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Navy Airman Timothy Griffin meets his son for the first time following a deployment aboard USS Kitty Hawk.
Navy Airman Timothy Griffin meets his son for the first time following a deployment aboard USS Kitty Hawk. (Crystal M. Brooks / U.S. Navy)
Navy Airman Timothy Griffin meets his son for the first time following a deployment aboard USS Kitty Hawk.
Navy Airman Timothy Griffin meets his son for the first time following a deployment aboard USS Kitty Hawk. (Crystal M. Brooks / U.S. Navy)
The USS Kitty Hawk returns from deployment.
The USS Kitty Hawk returns from deployment. (Alan Warner / U.S. Navy)
Sailors aboard the USS John S. McCain stand on the weather decks searching for their loved ones on the pier at Yokosuka.
Sailors aboard the USS John S. McCain stand on the weather decks searching for their loved ones on the pier at Yokosuka. (Gary Granger / U.S. Navy)
Crystal M. Brooks// courtesy U.S. Navy Friends and family members await the return of USS Kitty Hawk as the ship makes her way back to Yokosuka Naval Base, Japan on Monday. The USS Kitty Hawk Strike Group departed Yokosuka in February. (pnw# 61p ml)
Crystal M. Brooks// courtesy U.S. Navy Friends and family members await the return of USS Kitty Hawk as the ship makes her way back to Yokosuka Naval Base, Japan on Monday. The USS Kitty Hawk Strike Group departed Yokosuka in February. (pnw# 61p ml) (Crystal M. Brooks / U.S. Navy)
Petty Officer 1st Class Louis Saldana embraces his 3-year-old son Christian Monday following his return from a three-month deployment with Carrier Airborne Early Warning Squadron One One Five.
Petty Officer 1st Class Louis Saldana embraces his 3-year-old son Christian Monday following his return from a three-month deployment with Carrier Airborne Early Warning Squadron One One Five. (Tracy Hull / U.S. Navy)

The USS Kitty Hawk and its strike group sailed home to Yokosuka Naval Base, Japan, on Monday after three months at sea, four port calls, several exercises and more than 25,000 nautical miles traveled.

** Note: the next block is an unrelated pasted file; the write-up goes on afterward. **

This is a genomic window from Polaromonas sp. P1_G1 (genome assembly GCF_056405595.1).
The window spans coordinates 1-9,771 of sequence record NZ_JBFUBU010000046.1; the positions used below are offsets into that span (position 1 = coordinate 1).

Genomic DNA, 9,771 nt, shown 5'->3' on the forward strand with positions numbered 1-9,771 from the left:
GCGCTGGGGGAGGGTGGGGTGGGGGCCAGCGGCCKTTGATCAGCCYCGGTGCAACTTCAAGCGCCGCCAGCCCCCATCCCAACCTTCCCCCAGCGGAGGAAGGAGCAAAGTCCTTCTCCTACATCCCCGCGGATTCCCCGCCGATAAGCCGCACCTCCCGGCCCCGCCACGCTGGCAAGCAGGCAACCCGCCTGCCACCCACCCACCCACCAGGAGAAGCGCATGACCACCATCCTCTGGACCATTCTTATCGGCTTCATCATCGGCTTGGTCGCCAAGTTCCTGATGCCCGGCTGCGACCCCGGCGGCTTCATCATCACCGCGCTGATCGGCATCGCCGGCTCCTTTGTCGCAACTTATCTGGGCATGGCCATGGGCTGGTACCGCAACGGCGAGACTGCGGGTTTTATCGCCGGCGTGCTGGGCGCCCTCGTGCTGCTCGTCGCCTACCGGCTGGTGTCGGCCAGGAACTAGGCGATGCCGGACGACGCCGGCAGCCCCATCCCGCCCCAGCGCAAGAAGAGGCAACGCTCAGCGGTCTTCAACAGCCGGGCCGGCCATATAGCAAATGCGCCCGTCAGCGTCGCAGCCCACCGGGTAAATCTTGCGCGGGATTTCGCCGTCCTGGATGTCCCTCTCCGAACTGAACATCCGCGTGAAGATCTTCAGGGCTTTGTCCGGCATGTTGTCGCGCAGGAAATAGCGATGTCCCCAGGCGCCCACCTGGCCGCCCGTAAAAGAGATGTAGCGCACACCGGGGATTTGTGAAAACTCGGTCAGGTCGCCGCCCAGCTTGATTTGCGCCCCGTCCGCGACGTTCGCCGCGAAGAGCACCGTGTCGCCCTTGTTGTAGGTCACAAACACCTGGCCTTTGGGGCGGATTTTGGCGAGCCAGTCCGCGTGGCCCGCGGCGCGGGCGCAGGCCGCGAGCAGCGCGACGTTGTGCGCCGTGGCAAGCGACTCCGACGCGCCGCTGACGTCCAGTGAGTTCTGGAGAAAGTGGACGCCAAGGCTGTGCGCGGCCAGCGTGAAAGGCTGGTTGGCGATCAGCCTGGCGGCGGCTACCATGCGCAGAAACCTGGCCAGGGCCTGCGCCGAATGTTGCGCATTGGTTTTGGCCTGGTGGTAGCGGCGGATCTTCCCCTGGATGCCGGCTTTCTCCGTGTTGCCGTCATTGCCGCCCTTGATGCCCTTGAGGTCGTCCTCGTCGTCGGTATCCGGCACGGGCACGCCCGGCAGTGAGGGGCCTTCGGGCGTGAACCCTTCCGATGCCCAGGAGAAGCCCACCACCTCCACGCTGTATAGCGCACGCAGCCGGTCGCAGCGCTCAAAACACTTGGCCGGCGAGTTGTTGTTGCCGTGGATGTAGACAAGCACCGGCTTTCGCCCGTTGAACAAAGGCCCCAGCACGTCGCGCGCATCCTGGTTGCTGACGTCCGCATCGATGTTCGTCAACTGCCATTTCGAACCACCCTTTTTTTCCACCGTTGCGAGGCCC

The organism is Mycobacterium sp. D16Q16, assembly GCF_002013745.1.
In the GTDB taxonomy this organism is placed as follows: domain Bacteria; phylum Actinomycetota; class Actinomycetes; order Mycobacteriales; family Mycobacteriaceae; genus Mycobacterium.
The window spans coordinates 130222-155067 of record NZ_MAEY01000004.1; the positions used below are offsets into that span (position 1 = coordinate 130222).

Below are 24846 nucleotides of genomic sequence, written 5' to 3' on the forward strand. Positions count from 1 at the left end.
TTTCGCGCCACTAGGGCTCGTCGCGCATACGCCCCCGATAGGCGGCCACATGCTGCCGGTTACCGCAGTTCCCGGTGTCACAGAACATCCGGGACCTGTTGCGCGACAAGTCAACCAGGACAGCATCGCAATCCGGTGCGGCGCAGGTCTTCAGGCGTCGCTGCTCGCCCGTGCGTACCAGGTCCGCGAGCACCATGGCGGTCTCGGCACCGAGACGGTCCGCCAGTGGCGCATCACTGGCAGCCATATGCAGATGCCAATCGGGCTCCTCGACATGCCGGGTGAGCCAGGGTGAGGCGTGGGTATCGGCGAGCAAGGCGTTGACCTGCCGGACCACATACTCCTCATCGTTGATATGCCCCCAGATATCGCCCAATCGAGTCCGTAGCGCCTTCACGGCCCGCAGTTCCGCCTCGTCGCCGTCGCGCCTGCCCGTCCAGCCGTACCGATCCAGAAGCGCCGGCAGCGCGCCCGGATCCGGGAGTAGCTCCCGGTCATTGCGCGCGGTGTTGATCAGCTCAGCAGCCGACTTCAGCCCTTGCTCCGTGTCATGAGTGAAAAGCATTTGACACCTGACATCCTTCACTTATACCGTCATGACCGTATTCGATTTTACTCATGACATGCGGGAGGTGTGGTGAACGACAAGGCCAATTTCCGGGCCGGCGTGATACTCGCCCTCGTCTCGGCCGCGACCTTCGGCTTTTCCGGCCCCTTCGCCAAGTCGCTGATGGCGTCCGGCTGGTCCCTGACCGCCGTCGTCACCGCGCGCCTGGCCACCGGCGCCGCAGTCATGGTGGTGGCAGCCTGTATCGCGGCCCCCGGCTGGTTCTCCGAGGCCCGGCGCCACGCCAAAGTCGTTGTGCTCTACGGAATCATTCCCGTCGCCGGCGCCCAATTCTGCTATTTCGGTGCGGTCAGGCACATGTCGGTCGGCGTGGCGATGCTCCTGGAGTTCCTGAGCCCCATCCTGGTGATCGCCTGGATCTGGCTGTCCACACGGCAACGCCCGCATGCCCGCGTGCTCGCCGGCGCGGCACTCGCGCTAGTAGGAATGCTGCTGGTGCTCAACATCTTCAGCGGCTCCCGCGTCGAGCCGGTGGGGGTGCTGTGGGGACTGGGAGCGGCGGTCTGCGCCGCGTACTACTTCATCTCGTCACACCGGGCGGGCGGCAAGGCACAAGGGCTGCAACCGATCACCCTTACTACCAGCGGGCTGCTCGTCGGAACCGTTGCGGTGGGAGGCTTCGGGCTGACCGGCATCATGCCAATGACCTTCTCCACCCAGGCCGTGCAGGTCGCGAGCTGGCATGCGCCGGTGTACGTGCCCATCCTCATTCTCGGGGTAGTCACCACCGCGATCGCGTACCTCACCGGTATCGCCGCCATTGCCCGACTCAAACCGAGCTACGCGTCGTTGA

During the spring tour, the approximately 5,000 sailors and airmen aboard the ship traveled to Hong Kong, South Korea, Singapore and Australia.

On separate occasions, rescue personnel saved two sailors who fell overboard at sea, said ship spokesman Lt. Brook DeWalt.

With its strike group — which includes the USS Chancellorsville, the USS John S. McCain and the USS Vincennes — the Kitty Hawk took part in the joint Foal Eagle exercise off the coast of South Korea and the long-range War-At-Sea exercise, according to a ship news release.

A week after the Kitty Hawk left port Feb. 18, Secretary of the Navy Gordon England visited the ship to thank the sailors and airmen for their work.

Sailors aboard the ship took part in community-relations projects and hosted receptions at each port of call for hundreds of visitors.

During a four-day visit to Singapore, sailors helped disabled adults and joined Singaporean teams for soccer, basketball and softball.

In Fremantle, Australia, sailors spent five days visiting the country and participated in an outdoor cleanup.

During the tour, the ship’s crew conducted a two-day missile exercise to practice handling and firing live ordnance.

Members of Carrier Air Wing 5 conducted a variety of qualifications and operations. The wing managed more than 5,000 catapult launches and used almost 7 million gallons of jet fuel.

During the three months, the ship consumed about 12 million gallons of fuel, officials reported.

This was the first tour for the air wing’s new F/A-18 Super Hornet squadron, Strike Fighter Squadron 102.

The Kitty Hawk is the Navy’s only permanently forward-deployed aircraft carrier.

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